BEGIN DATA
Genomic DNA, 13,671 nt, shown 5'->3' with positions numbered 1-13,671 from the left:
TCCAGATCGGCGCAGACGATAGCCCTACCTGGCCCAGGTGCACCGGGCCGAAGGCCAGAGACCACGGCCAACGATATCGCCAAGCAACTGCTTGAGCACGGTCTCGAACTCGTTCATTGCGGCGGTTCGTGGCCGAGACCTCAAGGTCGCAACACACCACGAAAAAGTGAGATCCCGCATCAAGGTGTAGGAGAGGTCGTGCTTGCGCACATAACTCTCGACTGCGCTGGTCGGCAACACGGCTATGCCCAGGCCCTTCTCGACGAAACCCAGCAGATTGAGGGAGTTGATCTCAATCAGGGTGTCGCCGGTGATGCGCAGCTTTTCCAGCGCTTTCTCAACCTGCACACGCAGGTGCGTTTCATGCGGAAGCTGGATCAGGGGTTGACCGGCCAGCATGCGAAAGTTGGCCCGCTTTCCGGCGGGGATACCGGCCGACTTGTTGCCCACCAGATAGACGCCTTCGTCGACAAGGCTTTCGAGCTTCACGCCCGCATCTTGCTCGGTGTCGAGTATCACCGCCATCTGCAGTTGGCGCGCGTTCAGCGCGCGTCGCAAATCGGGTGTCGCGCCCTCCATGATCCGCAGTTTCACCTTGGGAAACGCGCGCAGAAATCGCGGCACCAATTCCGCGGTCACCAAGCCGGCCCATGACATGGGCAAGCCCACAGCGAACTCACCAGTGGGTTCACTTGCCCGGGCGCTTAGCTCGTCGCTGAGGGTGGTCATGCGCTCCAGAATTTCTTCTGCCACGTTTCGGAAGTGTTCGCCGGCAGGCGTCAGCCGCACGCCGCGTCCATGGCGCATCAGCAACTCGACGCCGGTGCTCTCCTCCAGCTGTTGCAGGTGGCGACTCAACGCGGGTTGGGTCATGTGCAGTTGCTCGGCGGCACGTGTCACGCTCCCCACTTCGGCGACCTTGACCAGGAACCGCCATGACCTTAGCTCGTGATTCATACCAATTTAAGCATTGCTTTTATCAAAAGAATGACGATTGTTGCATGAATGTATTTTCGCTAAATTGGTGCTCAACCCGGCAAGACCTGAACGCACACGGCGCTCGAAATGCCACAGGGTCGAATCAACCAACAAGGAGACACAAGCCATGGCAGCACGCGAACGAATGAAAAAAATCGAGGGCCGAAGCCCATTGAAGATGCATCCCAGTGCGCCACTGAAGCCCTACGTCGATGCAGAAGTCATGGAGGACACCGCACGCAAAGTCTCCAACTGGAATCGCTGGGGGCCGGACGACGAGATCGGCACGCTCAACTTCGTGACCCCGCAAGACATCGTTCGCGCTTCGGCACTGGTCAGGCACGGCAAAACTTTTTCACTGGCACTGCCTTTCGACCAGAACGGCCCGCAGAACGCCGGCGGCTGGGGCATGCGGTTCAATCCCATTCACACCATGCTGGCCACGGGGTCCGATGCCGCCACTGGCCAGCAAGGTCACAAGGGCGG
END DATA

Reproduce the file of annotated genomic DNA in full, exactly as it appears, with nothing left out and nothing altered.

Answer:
Genomic DNA, 13,671 nt, shown 5'->3' with positions numbered 1-13,671 from the left:
TCCAGATCGGCGCAGACGATAGCCCTACCTGGCCCAGGTGCACCGGGCCGAAGGCCAGAGACCACGGCCAACGATATCGCCAAGCAACTGCTTGAGCACGGTCTCGAACTCGTTCATTGCGGCGGTTCGTGGCCGAGACCTCAAGGTCGCAACACACCACGAAAAAGTGAGATCCCGCATCAAGGTGTAGGAGAGGTCGTGCTTGCGCACATAACTCTCGACTGCGCTGGTCGGCAACACGGCTATGCCCAGGCCCTTCTCGACGAAACCCAGCAGATTGAGGGAGTTGATCTCAATCAGGGTGTCGCCGGTGATGCGCAGCTTTTCCAGCGCTTTCTCAACCTGCACACGCAGGTGCGTTTCATGCGGAAGCTGGATCAGGGGTTGACCGGCCAGCATGCGAAAGTTGGCCCGCTTTCCGGCGGGGATACCGGCCGACTTGTTGCCCACCAGATAGACGCCTTCGTCGACAAGGCTTTCGAGCTTCACGCCCGCATCTTGCTCGGTGTCGAGTATCACCGCCATCTGCAGTTGGCGCGCGTTCAGCGCGCGTCGCAAATCGGGTGTCGCGCCCTCCATGATCCGCAGTTTCACCTTGGGAAACGCGCGCAGAAATCGCGGCACCAATTCCGCGGTCACCAAGCCGGCCCATGACATGGGCAAGCCCACAGCGAACTCACCAGTGGGTTCACTTGCCCGGGCGCTTAGCTCGTCGCTGAGGGTGGTCATGCGCTCCAGAATTTCTTCTGCCACGTTTCGGAAGTGTTCGCCGGCAGGCGTCAGCCGCACGCCGCGTCCATGGCGCATCAGCAACTCGACGCCGGTGCTCTCCTCCAGCTGTTGCAGGTGGCGACTCAACGCGGGTTGGGTCATGTGCAGTTGCTCGGCGGCACGTGTCACGCTCCCCACTTCGGCGACCTTGACCAGGAACCGCCATGACCTTAGCTCGTGATTCATACCAATTTAAGCATTGCTTTTATCAAAAGAATGACGATTGTTGCATGAATGTATTTTCGCTAAATTGGTGCTCAACCCGGCAAGACCTGAACGCACACGGCGCTCGAAATGCCACAGGGTCGAATCAACCAACAAGGAGACACAAGCCATGGCAGCACGCGAACGAATGAAAAAAATCGAGGGCCGAAGCCCATTGAAGATGCATCCCAGTGCGCCACTGAAGCCCTACGTCGATGCAGAAGTCATGGAGGACACCGCACGCAAAGTCTCCAACTGGAATCGCTGGGGGCCGGACGACGAGATCGGCACGCTCAACTTCGTGACCCCGCAAGACATCGTTCGCGCTTCGGCACTGGTCAGGCACGGCAAAACTTTTTCACTGGCACTGCCTTTCGACCAGAACGGCCCGCAGAACGCCGGCGGCTGGGGCATGCGGTTCAATCCCATTCACACCATGCTGGCCACGGGGTCCGATGCCGCCACTGGCCAGCAAGGTCACAAGGGCGG